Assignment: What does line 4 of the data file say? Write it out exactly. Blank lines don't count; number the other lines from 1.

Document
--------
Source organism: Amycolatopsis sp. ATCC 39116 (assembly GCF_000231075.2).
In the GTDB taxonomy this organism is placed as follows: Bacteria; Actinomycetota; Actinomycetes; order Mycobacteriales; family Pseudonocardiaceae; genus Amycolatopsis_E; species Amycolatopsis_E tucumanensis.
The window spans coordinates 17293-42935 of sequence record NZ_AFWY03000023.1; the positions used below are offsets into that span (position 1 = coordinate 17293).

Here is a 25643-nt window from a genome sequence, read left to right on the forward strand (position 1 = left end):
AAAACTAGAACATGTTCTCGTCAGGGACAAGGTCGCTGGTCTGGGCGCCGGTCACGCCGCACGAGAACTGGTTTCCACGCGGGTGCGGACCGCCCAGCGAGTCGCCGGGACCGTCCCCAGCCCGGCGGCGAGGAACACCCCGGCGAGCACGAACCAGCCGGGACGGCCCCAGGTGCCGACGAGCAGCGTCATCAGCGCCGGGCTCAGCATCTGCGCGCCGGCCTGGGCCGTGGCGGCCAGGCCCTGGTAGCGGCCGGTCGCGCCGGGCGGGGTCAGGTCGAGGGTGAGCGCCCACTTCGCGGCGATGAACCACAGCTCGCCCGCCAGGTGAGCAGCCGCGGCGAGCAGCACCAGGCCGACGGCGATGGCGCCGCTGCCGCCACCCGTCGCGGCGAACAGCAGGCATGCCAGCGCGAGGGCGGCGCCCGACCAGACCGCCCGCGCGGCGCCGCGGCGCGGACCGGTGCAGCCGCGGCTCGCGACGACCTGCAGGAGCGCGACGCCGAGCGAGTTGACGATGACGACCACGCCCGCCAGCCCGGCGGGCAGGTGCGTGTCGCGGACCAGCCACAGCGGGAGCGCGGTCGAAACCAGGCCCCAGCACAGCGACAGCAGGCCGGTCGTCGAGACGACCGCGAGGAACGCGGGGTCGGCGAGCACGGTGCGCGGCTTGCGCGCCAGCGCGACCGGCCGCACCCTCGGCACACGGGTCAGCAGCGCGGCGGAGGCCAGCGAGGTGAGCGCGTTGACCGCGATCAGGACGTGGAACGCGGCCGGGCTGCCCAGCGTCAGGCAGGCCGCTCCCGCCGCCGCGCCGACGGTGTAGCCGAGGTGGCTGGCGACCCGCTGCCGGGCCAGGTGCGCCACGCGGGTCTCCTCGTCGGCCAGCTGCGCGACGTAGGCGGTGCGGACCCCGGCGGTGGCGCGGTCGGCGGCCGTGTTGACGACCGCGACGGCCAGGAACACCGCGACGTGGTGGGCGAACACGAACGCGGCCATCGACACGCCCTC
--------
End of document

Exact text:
Here is a 25643-nt window from a genome sequence, read left to right on the forward strand (position 1 = left end):